Nicaragua is the largest country in Central America. It has an area that is slightly bigger than New York State. On the North of Nicaragua, we have Honduras, and on the South, we have Costa Rica. Coffee has always played an important role in uplifting its economy.
Throughout the political instability of the 20th and 21st centuries, coffee was the main export of Nicaragua. Currently, 330,000 people are employed in the coffee industry of Nicaragua. Due to heavy reliance on coffee exports, the nation’s economy is expected to fall by 5.9% due to the Covid pandemic.
Coffee from Nicaraguan
Currently, Nicaragua’s coffee industry employs 5% of the entire nation’s population, 15% of its entire labor market, and more than half of its agricultural workforce. In 2019, Nicaragua exported roughly $472 million worth of coffee worldwide, increasing by $38 million over the previous year. The biggest customers of coffee from Nicaragua are North America and Europe.
According to a ranking prepared by World Atlas, Nicaragua stood at the 12th position of the top coffee exporters worldwide. Over the years, the yearly coffee production has increased steadily in Nicaragua. In the 2018-2019 fiscal year, the production grew by 3.4%.
In the early days, there were limited washing and processing facilities in the country. Farmers had to struggle and pay extra money to available processing plants. Also, there were very limited resources available to the farmers to educate themselves about how coffee is produced.
During the 1970s and the 1980s, Nicaragua saw nation-wide unrest that resulted from the rage towards the Dictator Somoza family. In the last decade, the country has witnessed many civil movements and political protests.
During these challenging times, the coffee farmers in Nicaragua could not reach the global market. As a result, they had to sell their coffee harvest locally at a lower price. This has led to many farmers switching to other professions altogether. But the overall number of lands used for coffee production remains very high.
The coffee profile of Nicaraguan coffee varies significantly. The coffee’s final taste and flavor depend on the region where it was produced and its microclimate. However, it is mostly known to have a bright, floral, smooth body and chocolaty flavor.
Characteristics of Nicaraguan Coffee
We know that coffee produced at a higher altitude is considered to be of better quality. But in Nicaragua, high and low coffee farms produce good quality coffee throughout the year.
Popular coffee varieties from Nicaragua include Marogogipe, Pacamara, Bourbon, Catuai, Geisha, and Pacas. After the coffee is harvested, they go through a rigorous step where it is washed and processed; despite washing being the most prominent processing method, farmers from Nicaragua experiment with other fermentation methods and processing.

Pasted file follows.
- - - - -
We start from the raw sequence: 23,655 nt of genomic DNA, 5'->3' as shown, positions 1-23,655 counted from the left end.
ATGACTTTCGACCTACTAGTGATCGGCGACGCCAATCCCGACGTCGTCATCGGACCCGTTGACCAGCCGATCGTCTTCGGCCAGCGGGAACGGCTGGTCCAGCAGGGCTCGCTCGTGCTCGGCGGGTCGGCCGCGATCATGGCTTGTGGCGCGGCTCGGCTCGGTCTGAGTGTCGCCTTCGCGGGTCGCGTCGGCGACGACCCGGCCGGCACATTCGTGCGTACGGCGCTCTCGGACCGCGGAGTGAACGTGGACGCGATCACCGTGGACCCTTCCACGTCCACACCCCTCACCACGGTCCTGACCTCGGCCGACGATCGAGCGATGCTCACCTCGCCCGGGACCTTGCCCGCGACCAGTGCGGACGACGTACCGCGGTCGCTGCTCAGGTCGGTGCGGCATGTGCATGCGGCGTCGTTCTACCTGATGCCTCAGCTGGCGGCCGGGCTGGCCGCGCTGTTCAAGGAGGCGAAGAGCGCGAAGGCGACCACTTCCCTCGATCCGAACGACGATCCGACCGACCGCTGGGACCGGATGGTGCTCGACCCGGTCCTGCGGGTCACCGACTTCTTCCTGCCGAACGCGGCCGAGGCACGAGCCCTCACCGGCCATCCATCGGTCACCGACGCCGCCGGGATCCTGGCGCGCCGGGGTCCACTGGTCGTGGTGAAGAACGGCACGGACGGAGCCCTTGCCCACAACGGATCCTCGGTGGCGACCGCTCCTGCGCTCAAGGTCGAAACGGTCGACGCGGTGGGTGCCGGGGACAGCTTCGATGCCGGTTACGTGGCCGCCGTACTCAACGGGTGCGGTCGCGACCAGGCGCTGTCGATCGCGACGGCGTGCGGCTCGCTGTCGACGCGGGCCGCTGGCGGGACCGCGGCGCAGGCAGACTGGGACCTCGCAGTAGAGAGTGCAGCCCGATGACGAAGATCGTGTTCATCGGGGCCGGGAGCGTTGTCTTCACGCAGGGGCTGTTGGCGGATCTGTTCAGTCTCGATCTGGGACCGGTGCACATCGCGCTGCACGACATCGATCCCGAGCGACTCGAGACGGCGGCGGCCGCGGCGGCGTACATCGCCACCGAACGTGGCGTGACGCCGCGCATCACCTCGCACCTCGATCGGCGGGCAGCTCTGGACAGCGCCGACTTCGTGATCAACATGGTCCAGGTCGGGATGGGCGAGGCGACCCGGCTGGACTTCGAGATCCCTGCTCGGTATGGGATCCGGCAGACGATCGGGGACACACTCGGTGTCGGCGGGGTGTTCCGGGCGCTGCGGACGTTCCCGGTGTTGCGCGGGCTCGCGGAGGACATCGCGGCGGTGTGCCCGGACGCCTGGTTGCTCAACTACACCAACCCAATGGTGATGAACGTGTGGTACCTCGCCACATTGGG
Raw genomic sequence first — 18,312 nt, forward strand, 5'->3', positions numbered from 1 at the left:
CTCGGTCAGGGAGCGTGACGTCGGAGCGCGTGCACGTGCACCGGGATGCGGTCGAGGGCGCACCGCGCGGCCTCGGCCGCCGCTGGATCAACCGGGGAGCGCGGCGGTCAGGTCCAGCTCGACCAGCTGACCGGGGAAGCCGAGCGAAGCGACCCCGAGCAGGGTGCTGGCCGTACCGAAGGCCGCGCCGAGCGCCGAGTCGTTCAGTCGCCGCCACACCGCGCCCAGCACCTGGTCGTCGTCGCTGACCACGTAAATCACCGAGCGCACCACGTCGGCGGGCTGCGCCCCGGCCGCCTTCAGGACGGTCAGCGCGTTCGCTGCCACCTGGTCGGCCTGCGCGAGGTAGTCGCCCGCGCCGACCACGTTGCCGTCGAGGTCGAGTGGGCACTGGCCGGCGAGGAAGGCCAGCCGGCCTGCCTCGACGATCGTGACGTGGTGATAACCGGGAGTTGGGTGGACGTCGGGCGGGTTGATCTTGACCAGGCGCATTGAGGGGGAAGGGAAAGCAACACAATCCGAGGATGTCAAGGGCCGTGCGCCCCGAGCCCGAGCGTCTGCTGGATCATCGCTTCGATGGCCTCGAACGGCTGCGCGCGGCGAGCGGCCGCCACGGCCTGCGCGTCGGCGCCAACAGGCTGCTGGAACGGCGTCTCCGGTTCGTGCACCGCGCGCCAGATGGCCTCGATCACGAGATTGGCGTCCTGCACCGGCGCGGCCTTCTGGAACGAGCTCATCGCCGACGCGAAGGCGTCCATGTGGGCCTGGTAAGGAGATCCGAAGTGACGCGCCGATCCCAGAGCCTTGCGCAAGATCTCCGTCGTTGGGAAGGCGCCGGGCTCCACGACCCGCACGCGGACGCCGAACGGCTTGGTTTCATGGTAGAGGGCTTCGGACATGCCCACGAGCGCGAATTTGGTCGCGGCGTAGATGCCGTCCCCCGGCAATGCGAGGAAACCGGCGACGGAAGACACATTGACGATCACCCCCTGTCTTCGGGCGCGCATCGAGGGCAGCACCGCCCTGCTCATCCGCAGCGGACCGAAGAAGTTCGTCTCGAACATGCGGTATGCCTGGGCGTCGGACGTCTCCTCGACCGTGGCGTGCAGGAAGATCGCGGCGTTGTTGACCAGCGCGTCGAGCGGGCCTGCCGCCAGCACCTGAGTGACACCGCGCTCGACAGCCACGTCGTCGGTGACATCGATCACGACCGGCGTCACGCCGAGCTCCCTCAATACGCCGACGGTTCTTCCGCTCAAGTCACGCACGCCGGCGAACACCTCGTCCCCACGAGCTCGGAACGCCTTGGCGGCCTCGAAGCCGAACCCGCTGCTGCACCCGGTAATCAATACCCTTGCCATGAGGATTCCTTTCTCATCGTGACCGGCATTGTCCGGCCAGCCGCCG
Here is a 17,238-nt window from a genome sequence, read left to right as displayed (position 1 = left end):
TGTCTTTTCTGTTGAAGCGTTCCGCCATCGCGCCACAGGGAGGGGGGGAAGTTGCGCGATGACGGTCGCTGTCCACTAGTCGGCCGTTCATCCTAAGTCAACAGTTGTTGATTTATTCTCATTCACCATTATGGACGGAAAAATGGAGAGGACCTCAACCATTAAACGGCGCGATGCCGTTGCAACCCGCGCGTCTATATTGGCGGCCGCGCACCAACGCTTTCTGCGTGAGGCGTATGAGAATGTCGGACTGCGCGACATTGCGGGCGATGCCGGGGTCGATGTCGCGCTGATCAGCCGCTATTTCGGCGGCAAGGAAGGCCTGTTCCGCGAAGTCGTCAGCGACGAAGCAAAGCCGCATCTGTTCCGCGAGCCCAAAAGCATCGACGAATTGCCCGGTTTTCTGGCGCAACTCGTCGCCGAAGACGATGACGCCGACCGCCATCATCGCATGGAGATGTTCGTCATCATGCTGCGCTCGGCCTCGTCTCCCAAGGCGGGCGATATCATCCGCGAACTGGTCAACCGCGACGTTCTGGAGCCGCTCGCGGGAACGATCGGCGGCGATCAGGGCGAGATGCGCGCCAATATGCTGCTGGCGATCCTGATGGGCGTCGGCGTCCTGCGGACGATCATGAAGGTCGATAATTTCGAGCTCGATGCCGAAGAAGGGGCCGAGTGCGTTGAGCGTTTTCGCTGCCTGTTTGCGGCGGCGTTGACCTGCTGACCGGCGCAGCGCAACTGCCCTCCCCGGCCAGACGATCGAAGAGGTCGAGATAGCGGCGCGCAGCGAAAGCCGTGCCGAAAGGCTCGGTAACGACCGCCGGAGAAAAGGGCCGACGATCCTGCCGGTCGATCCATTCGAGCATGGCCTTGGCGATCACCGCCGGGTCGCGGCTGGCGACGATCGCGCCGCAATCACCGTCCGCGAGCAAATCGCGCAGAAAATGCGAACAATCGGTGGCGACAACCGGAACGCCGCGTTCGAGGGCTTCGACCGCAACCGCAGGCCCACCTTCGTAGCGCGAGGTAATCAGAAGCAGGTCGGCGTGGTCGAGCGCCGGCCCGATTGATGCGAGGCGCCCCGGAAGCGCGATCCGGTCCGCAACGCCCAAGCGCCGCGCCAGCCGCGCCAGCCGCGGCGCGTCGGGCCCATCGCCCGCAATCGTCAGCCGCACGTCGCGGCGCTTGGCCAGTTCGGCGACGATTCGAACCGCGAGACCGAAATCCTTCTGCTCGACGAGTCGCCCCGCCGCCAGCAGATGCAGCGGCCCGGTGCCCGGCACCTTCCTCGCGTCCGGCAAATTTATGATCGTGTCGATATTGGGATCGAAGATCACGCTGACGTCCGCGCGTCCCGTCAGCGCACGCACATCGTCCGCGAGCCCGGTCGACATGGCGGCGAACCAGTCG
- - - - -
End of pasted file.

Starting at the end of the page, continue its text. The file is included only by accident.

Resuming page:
People who are serious about coffee know what Cup of Excellence is. It is the most respectable and rigorous global competition for quality coffee from around the world. It is known for its detailed assessment criteria. Nicaragua won this competition back in 2002.
Unlike other countries from around the world, which are top producers of coffee, Nicaragua doesn’t grow coffee throughout the country. There are certain regions of the country that are suited for the best quality coffee. These areas are mainly divided into five separate regions- Esteli, Jinotega, Madriz, Matagalpa, and Nueva Segovia.
Each of these areas has different microclimates. And as a result, the final coffee that is harvested tastes different. Coffee from Esteli and coffee from Madriz will have completely different flavors despite being produced in the same country.
Coffee farms in Nueva Segovia aren’t affected by heat and changes in weather patterns. This is because most of their farms are situated above 1,500 meters above sea level (M.A.S.L.) On the other hand, coffee grown in Jinotega are less susceptible to various diseases. However, coffee grown in this area does not have complex flavor profiles.
Farmers blame the final quality of coffee on the poor processing methods. Despite growing diverse and rich flavored coffee, Nicaragua’s final taste of coffee is not that premium. This is due to poor quality control practices and unprofessional workers in the coffee processing sector.
Furthermore, as most farmers do not have enough spare money to do the post-harvest processing on their own, they have no other option but to sell their harvest to local dry mills.
In recent years, many effective measures have been taken to ensure financial stability for coffee farmers. Major players in the supply chain of coffee in Nicaragua have grown conscious of the coffee industry’s environmental and social sustainability.
Caravela is a significant coffee importer. They have a business virtually all over the world. North America, Australia, Europe, the United Kingdom, and of course Nicaragua. Caravela has played an essential role in improving coffee quality grown in Nicaragua and improving the farmers’ overall living standards.
They have a Grower Education Program that enlightens the farmers about various aspects of coffee production and how they can get a higher price for their harvest.
Over the years, Nicaragua has improved its coffee quality. Coffee remains one of their main exports, and it will continue to do so in the foreseeable future. However, to maintain their stronghold, they must try and improve the quality of their coffee. In recent years, the country has not witnessed any major political upheaval, which only bodes well for its coffee industry.